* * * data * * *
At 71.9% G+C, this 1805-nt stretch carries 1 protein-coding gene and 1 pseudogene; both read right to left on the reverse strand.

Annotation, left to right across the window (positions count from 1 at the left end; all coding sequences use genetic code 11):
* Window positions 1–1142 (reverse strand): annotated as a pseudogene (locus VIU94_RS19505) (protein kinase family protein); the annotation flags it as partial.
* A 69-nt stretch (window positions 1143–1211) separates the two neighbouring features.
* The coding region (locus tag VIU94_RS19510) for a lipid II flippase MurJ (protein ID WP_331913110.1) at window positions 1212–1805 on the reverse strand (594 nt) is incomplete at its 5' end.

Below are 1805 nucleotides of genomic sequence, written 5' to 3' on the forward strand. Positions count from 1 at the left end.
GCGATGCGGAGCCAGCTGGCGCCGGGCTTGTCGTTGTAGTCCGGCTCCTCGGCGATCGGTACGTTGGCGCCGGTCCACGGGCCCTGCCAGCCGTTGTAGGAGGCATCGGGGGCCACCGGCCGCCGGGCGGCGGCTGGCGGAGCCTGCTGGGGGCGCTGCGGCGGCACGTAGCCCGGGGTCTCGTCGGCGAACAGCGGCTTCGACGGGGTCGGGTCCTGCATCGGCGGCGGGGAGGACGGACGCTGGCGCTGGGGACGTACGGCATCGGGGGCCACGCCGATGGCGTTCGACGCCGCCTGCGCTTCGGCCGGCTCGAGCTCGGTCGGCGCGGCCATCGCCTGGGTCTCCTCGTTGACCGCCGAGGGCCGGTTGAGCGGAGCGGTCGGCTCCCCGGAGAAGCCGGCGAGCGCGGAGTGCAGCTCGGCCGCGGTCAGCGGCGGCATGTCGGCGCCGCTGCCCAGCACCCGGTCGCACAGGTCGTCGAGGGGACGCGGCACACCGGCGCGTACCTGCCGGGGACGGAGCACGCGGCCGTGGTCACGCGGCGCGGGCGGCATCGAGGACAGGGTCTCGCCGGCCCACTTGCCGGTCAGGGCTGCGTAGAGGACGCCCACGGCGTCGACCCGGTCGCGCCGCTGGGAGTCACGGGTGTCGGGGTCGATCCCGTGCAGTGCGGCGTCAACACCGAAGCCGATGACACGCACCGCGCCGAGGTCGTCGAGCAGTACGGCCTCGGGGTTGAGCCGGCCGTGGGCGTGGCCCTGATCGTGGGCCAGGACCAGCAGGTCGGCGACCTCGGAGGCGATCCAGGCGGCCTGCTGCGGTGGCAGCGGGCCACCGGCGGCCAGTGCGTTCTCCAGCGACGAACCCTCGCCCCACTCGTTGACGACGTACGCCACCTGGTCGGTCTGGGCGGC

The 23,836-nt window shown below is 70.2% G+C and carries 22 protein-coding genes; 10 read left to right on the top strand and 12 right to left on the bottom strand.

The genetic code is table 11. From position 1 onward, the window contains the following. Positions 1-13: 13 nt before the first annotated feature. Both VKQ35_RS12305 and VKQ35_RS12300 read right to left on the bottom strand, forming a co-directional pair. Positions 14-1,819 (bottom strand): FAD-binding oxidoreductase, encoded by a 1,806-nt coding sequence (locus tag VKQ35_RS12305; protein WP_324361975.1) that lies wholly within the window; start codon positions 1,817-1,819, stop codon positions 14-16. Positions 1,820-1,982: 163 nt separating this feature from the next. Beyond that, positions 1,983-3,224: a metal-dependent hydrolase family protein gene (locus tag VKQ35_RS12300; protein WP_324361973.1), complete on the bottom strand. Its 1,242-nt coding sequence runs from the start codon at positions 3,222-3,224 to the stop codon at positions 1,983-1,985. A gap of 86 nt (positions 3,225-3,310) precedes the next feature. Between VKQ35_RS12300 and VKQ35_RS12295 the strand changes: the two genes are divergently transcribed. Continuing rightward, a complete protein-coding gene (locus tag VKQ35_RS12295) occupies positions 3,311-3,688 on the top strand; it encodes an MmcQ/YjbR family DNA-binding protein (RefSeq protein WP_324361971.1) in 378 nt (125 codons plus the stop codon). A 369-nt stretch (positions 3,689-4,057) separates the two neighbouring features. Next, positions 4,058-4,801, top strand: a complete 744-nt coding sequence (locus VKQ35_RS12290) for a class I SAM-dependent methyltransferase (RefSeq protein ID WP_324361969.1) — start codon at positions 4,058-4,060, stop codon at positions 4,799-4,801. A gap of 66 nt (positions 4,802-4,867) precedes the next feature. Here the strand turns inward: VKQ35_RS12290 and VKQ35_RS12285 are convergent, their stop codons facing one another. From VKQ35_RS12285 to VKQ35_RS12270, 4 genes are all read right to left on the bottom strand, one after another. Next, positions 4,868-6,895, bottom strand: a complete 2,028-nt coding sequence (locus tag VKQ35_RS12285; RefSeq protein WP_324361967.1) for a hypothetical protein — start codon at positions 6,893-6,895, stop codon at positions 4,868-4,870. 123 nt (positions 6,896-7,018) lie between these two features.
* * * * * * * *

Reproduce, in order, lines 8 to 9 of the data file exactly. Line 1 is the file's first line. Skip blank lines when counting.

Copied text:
The 23,836-nt window shown below is 70.2% G+C and carries 22 protein-coding genes; 10 read left to right on the top strand and 12 right to left on the bottom strand.

The genetic code is table 11. From position 1 onward, the window contains the following. Positions 1-13: 13 nt before the first annotated feature. Both VKQ35_RS12305 and VKQ35_RS12300 read right to left on the bottom strand, forming a co-directional pair. Positions 14-1,819 (bottom strand): FAD-binding oxidoreductase, encoded by a 1,806-nt coding sequence (locus tag VKQ35_RS12305; protein WP_324361975.1) that lies wholly within the window; start codon positions 1,817-1,819, stop codon positions 14-16. Positions 1,820-1,982: 163 nt separating this feature from the next. Beyond that, positions 1,983-3,224: a metal-dependent hydrolase family protein gene (locus tag VKQ35_RS12300; protein WP_324361973.1), complete on the bottom strand. Its 1,242-nt coding sequence runs from the start codon at positions 3,222-3,224 to the stop codon at positions 1,983-1,985. A gap of 86 nt (positions 3,225-3,310) precedes the next feature. Between VKQ35_RS12300 and VKQ35_RS12295 the strand changes: the two genes are divergently transcribed. Continuing rightward, a complete protein-coding gene (locus tag VKQ35_RS12295) occupies positions 3,311-3,688 on the top strand; it encodes an MmcQ/YjbR family DNA-binding protein (RefSeq protein WP_324361971.1) in 378 nt (125 codons plus the stop codon). A 369-nt stretch (positions 3,689-4,057) separates the two neighbouring features. Next, positions 4,058-4,801, top strand: a complete 744-nt coding sequence (locus VKQ35_RS12290) for a class I SAM-dependent methyltransferase (RefSeq protein ID WP_324361969.1) — start codon at positions 4,058-4,060, stop codon at positions 4,799-4,801. A gap of 66 nt (positions 4,802-4,867) precedes the next feature. Here the strand turns inward: VKQ35_RS12290 and VKQ35_RS12285 are convergent, their stop codons facing one another. From VKQ35_RS12285 to VKQ35_RS12270, 4 genes are all read right to left on the bottom strand, one after another. Next, positions 4,868-6,895, bottom strand: a complete 2,028-nt coding sequence (locus tag VKQ35_RS12285; RefSeq protein WP_324361967.1) for a hypothetical protein — start codon at positions 6,893-6,895, stop codon at positions 4,868-4,870. 123 nt (positions 6,896-7,018) lie between these two features.